by Maya Drozdz
Between 1908 and 1940, Sears Roebuck plied the materials and kit home market with its home plans and several lines of ready-to-build home kits. The Modern Homes program was spearheaded by Frank W. Kushel, the Sears china department manager who had been tasked with dismantling the unprofitable building materials department. Instead, Kushel developed a bundling model that successfully sold over 75,000 packages of building materials to customers all over the US. These were chosen through a mail-order catalog and shipped to a train depot near the building site (depending on the destination, they were occasionally shipped by barge).
In 1911, Sears Roebuck added home financing to its suite of offerings, filling a growing need among the middle- and working classes, including many recent European immigrants who had been shut out of the home-buying process. The financing application form contained no questions about race, ethnicity, gender, or even finances; suddenly thousands of formerly ineligible buyers were absorbed into the new-home market. The company ended its home lending program in 1934 with the establishment of the Federal Housing Administration.
Three product lines were offered. The panelized Simplex was prefabricated and typically purchased for use as a garage or cabin. Honor Bilt, the premium home option, used high-quality materials and heavy framing. Standard Built (also known as Econo Bilt or Lighter-Built) homes tended to be small, with less insulation, well-suited for warmer climates. Some designs were offered in both Honor Bilt and Standard Built versions.
The catalogs, sometimes published twice a year, marketed varied traditional home plans, almost 450 different designs over the years, beginning with simplified Queen Anne styles in the 1910s, and continuing with English Cottage, Dutch Colonial and other eclectic and revival styles through the 1930s. The models were initially numbered, but Sears soon started giving them evocative names, like the Colonial Revival Betsy Ross, Spanish-style Alhambra and Dutch Colonial Revival Rembrandt.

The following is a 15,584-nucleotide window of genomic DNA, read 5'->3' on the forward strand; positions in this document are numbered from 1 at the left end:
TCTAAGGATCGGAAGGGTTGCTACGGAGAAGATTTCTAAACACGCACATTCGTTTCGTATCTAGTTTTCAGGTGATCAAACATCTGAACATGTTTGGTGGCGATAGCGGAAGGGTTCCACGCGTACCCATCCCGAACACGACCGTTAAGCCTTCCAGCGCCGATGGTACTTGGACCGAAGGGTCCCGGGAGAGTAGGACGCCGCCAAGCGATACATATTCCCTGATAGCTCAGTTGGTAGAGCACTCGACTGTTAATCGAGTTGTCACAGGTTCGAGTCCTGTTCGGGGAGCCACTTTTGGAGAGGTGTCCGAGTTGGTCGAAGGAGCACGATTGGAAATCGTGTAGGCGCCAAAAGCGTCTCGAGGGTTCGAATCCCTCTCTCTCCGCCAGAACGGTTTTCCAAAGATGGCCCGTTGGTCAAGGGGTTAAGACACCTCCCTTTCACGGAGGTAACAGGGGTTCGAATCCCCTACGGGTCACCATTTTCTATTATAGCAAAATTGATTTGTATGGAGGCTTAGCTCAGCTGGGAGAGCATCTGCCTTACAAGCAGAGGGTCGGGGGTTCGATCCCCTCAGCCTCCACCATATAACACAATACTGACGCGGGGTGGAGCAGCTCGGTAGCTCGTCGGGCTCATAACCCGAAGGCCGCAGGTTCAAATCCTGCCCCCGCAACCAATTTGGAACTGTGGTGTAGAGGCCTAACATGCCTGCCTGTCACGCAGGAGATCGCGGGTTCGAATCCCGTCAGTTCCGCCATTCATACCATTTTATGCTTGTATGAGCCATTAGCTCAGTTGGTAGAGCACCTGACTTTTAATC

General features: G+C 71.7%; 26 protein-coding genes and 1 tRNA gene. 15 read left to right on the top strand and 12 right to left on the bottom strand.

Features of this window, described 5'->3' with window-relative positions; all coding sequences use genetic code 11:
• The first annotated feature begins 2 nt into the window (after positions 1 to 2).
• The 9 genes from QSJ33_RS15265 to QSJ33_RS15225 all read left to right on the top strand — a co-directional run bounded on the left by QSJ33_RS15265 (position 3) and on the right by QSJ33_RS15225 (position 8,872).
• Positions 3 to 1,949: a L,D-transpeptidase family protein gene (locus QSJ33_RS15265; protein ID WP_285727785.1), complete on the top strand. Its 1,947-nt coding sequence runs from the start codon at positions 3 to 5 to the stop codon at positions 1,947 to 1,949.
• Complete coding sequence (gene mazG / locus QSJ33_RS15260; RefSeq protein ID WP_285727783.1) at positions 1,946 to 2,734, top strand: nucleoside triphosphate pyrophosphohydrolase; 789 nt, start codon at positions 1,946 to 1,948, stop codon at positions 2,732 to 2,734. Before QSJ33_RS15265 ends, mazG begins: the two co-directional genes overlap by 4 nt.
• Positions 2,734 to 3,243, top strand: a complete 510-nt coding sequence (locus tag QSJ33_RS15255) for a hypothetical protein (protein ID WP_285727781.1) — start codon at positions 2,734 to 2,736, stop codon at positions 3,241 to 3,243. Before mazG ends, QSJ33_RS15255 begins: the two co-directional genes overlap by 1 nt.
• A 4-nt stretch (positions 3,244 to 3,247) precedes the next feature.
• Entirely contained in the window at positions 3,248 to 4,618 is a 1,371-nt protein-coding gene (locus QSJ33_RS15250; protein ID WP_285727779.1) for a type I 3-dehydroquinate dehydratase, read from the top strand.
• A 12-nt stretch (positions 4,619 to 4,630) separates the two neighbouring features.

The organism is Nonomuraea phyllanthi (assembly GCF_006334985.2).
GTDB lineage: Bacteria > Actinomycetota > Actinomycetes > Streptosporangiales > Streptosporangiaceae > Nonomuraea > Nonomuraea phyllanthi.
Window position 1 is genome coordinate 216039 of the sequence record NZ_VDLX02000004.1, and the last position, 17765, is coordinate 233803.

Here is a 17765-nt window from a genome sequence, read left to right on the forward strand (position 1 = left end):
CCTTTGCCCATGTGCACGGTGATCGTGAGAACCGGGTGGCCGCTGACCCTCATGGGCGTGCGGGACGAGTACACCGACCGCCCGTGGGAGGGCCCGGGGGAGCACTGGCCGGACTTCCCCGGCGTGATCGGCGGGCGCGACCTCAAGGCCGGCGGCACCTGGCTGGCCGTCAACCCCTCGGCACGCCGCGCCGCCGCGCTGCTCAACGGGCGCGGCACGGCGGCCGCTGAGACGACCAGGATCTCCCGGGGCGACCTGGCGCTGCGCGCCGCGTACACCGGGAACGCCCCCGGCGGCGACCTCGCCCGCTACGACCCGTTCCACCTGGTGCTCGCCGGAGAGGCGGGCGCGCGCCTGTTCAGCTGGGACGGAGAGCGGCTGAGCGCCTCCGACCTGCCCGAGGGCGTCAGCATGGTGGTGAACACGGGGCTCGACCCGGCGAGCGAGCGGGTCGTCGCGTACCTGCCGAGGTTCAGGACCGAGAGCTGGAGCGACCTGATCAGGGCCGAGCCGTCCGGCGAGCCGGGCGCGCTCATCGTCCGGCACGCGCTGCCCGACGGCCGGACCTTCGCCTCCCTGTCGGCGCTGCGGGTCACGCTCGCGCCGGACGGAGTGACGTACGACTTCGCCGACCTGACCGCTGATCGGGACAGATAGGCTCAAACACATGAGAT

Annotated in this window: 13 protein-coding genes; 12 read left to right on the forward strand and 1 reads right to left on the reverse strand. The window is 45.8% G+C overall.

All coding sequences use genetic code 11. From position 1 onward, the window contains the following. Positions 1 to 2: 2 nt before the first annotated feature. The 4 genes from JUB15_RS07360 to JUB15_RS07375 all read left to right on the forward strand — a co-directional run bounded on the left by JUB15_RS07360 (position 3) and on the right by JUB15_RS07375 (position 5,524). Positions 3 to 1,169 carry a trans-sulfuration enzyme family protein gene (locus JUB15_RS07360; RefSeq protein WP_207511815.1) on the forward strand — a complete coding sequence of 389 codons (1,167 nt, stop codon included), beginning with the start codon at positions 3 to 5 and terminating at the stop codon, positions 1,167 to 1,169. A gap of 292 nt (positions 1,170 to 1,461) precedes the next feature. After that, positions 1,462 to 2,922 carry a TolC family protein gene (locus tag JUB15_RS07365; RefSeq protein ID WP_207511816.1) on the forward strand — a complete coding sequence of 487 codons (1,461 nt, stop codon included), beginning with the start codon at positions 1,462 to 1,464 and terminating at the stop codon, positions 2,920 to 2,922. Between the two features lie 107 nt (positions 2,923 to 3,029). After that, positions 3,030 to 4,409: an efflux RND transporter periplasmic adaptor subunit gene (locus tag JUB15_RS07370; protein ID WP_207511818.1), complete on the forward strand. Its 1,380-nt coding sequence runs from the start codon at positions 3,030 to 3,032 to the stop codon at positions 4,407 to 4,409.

The range of traditional facades contained many interior innovations of the time. Central heating, indoor plumbing and electricity were incorporated into many of the home plans, or could be added. Other features included built-ins like china cabinets, ironing boards, medicine cabinets, and telephone niches.
Because freight transportation was a key factor in the final price, many of these homes were clustered near Sears factories and railroad lines in the Midwest, with the highest concentrations found in Ohio, Michigan and Illinois. In 1912, Sears & Roebuck purchased a millwork plant in Norwood, and its Cincinnati sales office opened in 1921. According to an advertisement in the Cincinnati Enquirer, 3,000 Sears homes had been built locally by 1930!
Close to Madisonville’s border with Oakley, the Eastwood Historic District includes 66 modestly-scaled houses built prior to 1950, 19 historic pre-1954 garages and a cabin. 10 are Sears kit homes, though one is non-contributing. Although each house is unique, there are many commonalities in the styles and materials chosen (including the non-Sears homes this tour skips). The enclave has the feel of a small English village, a quality possibly inspired by the nearby planned community of Mariemont (Eastwood was platted in 1922, and ground broke on Mariemont’s development the following year).
Our tour starts at 5018 East Eastwood Cr. and continues counterclockwise through the cul de sac. Built in 1930, this is the Osborn model, designed by architect Andrew F. Hughes and described in the Sears catalog as a “stucco and shingle sided bungalow in Spanish mission architecture” with “massive stucco porches and bulkheads.” Sears sold this model from 1916 until 1929. All of the original features are still present; the home is currently undergoing renovation.
The Verona model at 5032 East Eastwood Cr. was one of several Dutch Colonial Revival house plans offered in the Sears 1923 Honor Bilt Modern Homes catalog. According to marketing materials, this was a “high class” home, with features including a reception hall and first-floor powder room. “Built many times in the exclusive suburbs of New York, Chicago, Washington, Cleveland, Pittsburgh, Cincinnati and other large cities. Aside from its rare beauty, it represents one of the best values in this catalog.”